Of course, the stock market did not see only growth during the Trump Administration in 2017; on May 17, 2017, for example, the Dow Jones fell 372 points (1.78%) due to the fallout from the James Comey controversy.[92] The stock market also fell after President Trump spoke harshly against North Korea.[93]

2018

By May 2018, the Trump Administration had taken numerous steps to reduce banking regulations, both through legislation and through executive actions.[94]

Legislation signed, 2018

  • May 24, 2018—President Trump signed a bill into law repealing some financial regulations put into place under the Dodd–Frank law, including reducing the amount of regulation and oversight for banks having under $250 billion in assets.[95] The Act was described as the largest change to U.S. banking regulations since the Dodd–Frank law.[96]

Executive actions, 2018

  • February 15, 2018—The Securities and Exchange Commission blocked a Chinese attempt to buy the Chicago Stock Exchange.[97]
  • May 25, 2018—President Trump signed three executive orders reforming federal workforce rules, such as making it easier to fire federal employees for misconduct, weakening the power of federal labor unions, and making the workforce more efficient and less costly.[98] Among these changes, federal workers were required to use at least 75% of their work time to actually do the jobs they were hired to do rather than doing union-related work.[98] That same day, Trump signed another executive order exempting tour operators from an Obama-era regulation that required a certain minimum wage for those working for companies contracting with the federal government.[99] On July 5, 2018, the White House's Office of Personnel Management moved to implement the orders.[100]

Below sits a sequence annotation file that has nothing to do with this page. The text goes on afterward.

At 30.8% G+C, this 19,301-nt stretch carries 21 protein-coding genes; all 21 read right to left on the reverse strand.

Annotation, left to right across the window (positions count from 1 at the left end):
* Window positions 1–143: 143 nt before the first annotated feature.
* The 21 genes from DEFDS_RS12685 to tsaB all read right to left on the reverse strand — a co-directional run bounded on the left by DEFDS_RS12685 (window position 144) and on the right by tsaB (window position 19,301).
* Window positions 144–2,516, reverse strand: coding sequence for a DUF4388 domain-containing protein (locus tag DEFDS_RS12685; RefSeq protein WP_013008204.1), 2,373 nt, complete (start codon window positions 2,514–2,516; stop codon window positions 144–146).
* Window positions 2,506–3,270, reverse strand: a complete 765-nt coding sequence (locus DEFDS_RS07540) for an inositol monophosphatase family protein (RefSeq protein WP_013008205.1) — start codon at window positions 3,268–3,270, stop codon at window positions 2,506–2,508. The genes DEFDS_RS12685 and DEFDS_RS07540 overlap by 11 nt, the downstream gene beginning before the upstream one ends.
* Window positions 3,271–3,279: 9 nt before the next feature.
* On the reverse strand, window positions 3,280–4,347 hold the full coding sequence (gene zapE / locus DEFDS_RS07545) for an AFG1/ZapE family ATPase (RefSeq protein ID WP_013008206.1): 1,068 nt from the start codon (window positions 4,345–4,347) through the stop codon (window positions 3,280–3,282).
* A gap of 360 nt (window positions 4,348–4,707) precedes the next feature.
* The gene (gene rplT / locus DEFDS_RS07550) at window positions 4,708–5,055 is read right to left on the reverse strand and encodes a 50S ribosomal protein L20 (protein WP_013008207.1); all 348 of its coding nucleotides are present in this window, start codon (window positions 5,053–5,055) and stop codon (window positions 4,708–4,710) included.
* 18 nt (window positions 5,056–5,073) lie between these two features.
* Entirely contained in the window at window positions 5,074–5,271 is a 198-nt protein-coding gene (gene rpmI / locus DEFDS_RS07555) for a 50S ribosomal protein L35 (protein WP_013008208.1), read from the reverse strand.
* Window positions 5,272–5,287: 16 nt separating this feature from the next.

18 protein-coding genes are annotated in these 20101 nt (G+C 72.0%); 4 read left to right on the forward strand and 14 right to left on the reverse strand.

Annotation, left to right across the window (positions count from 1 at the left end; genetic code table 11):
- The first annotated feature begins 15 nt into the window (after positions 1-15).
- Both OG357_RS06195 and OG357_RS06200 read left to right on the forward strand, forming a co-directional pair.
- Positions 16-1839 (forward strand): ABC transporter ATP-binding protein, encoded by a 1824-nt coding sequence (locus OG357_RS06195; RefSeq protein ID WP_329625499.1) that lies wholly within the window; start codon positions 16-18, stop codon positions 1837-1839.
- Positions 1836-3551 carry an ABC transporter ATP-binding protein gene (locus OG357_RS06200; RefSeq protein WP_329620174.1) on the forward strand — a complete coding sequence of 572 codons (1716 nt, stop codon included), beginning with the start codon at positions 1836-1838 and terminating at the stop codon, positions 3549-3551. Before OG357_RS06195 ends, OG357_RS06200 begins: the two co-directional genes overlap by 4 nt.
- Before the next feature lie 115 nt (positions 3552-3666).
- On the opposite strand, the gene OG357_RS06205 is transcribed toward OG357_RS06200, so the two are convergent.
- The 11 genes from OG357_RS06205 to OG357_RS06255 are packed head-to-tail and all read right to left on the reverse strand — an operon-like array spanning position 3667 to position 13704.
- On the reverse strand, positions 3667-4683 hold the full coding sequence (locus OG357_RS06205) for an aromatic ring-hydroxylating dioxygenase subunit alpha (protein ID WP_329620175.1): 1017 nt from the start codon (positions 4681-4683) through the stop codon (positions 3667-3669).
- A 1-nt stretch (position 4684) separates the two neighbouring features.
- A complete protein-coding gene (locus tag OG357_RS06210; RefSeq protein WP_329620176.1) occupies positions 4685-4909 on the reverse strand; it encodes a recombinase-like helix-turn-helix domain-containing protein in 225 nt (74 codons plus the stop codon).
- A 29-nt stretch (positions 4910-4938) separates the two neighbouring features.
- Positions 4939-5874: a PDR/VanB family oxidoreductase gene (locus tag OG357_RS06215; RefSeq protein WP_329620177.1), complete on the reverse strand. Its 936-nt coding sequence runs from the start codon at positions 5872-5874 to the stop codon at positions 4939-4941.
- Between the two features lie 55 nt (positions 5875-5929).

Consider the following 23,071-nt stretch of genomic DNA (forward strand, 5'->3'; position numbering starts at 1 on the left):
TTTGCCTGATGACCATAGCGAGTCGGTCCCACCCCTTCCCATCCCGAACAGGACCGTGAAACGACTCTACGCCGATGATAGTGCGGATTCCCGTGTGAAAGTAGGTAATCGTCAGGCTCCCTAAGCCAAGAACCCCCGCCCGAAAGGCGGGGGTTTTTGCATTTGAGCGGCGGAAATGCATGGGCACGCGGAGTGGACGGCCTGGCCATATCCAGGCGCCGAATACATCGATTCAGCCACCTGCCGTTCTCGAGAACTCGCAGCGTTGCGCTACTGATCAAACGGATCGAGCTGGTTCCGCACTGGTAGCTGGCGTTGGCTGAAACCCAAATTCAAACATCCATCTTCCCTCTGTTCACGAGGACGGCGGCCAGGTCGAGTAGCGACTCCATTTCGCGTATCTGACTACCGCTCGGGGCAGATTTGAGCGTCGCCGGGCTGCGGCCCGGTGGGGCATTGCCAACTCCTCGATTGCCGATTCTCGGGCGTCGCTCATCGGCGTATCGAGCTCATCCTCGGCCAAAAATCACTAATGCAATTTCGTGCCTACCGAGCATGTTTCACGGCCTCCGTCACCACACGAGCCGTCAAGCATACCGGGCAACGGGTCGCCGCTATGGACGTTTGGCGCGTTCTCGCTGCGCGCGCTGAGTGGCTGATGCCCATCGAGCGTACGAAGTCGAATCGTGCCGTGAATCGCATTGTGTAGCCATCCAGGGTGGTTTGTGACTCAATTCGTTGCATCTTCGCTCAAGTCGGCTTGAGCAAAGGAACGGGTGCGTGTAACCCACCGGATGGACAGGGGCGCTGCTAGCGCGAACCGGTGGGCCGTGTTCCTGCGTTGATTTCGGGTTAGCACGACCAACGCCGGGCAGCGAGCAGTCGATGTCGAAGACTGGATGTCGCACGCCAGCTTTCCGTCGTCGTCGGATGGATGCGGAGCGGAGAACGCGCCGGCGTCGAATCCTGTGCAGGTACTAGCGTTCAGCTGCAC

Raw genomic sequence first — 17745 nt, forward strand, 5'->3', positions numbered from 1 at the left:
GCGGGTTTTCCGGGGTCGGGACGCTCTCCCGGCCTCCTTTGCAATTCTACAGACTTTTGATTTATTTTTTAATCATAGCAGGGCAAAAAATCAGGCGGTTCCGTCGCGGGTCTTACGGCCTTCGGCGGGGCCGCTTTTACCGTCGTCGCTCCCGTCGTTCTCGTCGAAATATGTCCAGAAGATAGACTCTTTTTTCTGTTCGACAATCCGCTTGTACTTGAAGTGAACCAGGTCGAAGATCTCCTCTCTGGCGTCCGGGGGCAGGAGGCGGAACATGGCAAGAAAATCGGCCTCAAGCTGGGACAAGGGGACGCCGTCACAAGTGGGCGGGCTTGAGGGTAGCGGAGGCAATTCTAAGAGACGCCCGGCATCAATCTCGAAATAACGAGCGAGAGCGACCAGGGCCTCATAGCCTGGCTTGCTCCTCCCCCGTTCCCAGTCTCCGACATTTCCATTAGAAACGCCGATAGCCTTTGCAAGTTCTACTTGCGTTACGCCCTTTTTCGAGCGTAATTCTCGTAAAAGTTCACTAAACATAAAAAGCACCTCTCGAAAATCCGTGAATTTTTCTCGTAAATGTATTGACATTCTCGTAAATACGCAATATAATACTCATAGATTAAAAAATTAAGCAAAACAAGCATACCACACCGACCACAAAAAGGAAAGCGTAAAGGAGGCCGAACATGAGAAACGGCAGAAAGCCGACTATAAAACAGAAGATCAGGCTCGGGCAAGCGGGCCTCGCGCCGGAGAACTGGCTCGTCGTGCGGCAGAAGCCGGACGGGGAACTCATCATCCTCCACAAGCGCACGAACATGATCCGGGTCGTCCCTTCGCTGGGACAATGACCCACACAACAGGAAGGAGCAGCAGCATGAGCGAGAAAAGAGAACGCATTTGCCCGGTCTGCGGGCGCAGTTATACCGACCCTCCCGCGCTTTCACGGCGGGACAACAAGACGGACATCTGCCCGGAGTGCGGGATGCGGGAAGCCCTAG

• July 11, 2018—The Centers for Medicare and Medicaid Services began the process of ending a 2014 Obama Administration regulation that allowed unions to collect dues direct from Medicaid payments to American workers despite a law prohibiting this practice in most cases.[101]
  • July 17, 2018—The Labor Department rescinded an Obama-era regulation – called the "Persuader Rule" – requiring employers to publically reveal the consultants they hire to help them persuade workers to reject unionization.[102]

Other achievements, 2018

While the following achievements were not official United States government policy actions by the Trump Administration, they were closely related to the Trump Administration and its policies:

  • The media noted that Trump's presidency had caused the Republican and Democrat parties to focus on the working class as an important voting group.[103]

Continued economic growth

The U.S. economy continued growing, beating expectations,[104] and it performed better than the economies of many European and Asian countries.[105] Even many Democrats recognized that the economy was performing well under President Trump.[106]